NAACP leader seeks answers

Group calls on Spokane police, USPS to disclose hate mail findings

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Naima Quarles-Burnley, president of the Spokane chapter of the NAACP, answers questions during a press conference Friday at the organization’s Spokane office.

SPOKANE - The newly appointed president of the NAACP said Friday that the local chapter is still interested in finding out who mailed the threatening letters to the organization, but police say they have exhausted all leads.

Naima Quarles-Burnley, who announced during a press conference in Spokane on Friday that she is now the Spokane chapter president, said police were investigating three mailings that occurred between February and May of this year.

The Spokesman Review reported on Friday that the NAACP received another letter, dated June 15, which they suspect came from the same person.

On Monday the local chapter of the NAACP issued a press release calling on the police and the U.S. Postal Service to fully disclose their findings in the "hate mail" cases, and to fully investigate all three mailings.

"The Spokane NAACP is requesting that the Spokane Police Department, the USPS and other agencies involved give full disclosure of the findings, conclusions, and ongoing investigations related to the 'Hate Mail' received at the Spokane NAACP mailboxes and related incidents. Further, we call upon law enforcement to actively pursue all three 'Hate Mail' incidences reported."

Burnley said Friday that the Spokane Police Department did respond to that request and will provide the organization with all of the police reports regarding the investigation.

She said members wonder why police stopped the investigation after determining the only way the February letter that was sent to the NAACP post office box could have been placed there is by someone with a key to the box.

Police suspended their investigation into the mailings the day The Press broke a story detailing how Rachel Dolezal masqueraded as an African-American woman as she rose to positions of power in Spokane.

Police released detailed reports of the investigation, which provided some answers but also raised some questions.

While police were able to rule out a handwritten letter mentioning Dolezal that was sent on May 4 to the mayor of Spokane and others as unrelated, the origin of the other two letters is still a mystery.

A 17-page letter that was found in the NAACP's Rosewood P.O. box on Feb. 25 was addressed to the organization, with Dolezal's name highlighted in a line under the address.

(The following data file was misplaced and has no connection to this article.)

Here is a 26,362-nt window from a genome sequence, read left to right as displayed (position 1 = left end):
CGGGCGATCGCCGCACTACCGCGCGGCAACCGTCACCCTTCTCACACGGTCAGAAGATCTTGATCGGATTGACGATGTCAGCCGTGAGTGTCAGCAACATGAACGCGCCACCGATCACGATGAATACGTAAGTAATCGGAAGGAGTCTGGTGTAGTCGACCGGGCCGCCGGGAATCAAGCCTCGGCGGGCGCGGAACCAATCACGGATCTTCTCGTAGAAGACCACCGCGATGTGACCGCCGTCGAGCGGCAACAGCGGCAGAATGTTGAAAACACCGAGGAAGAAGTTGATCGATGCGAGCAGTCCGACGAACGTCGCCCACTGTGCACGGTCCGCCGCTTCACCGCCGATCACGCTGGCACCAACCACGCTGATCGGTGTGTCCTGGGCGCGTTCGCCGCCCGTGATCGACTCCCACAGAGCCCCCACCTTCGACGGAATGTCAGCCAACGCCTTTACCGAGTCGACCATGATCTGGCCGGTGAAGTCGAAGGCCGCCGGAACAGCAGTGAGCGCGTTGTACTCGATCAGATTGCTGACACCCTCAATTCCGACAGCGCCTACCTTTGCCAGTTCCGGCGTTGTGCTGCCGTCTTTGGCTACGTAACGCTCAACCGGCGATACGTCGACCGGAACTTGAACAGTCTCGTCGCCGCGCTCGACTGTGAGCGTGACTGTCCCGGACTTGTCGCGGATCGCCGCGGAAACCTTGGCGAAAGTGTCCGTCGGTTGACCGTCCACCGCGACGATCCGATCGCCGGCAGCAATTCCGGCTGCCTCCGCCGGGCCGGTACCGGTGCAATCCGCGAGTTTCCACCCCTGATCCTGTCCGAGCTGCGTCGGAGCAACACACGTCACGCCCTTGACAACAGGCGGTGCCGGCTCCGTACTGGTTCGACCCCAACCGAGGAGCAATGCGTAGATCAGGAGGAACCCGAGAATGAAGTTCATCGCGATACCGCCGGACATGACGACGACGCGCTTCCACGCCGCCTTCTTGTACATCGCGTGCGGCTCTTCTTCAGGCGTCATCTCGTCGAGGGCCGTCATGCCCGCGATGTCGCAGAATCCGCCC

Police determined that letter was never mailed through the postal system because it was never barcoded or postmarked and the stamps were never canceled.

SPD Detective Brian Cestnik investigated the letter and quickly ruled out all of the postal workers who would have had access to the post office box without a key.

"I have now spoken to every U.S. Post Office employee who had access to the NAACP mail box in the week and half prior to the letter being reported found," he wrote in a report dated March 26. "I do not have any reason to believe that any of these employees were involved in putting the letter in this box."

Cestnik concluded that someone with a key had to have placed the letter in the post office box, according to the report.

The detective also found that only two keys were ever issued for that box. NAACP members said that typically the president and the secretary carry those keys.

According to SPD spokeswoman Teresa Fuller, Dolezal told Cestnik that she possessed one of the keys and the other one was lost.

"So anyone could have that key," Fuller said. "Like I said before, we have exhausted all of the leads in this investigation."

However there is still a question about several letters that were mailed to several community leaders in Spokane on May 6 that appear to have come from the same person who mailed the February letter, according to the reports.

The June 15 letter received by the Spokesman Review also appeared to be from the same writer and all of those letters were postmarked from Oakland, Calif.

Dolezal was in Oakland shortly before the February letter was sent and had other ties to the Bay Area, but Cestnik's reports that were released to the media do not address the letters.

Cestnik's reports only included photocopies of the letter that was sent and the envelopes but they do not include any narrative of the investigation.

Fuller said she contacted Cestnik, who was off work Friday, and he told her he filed reports on the Oakland letters.

"Brian just confirmed with me that those reports do exist," Fuller said. "I will track those down on Monday and send them to you."

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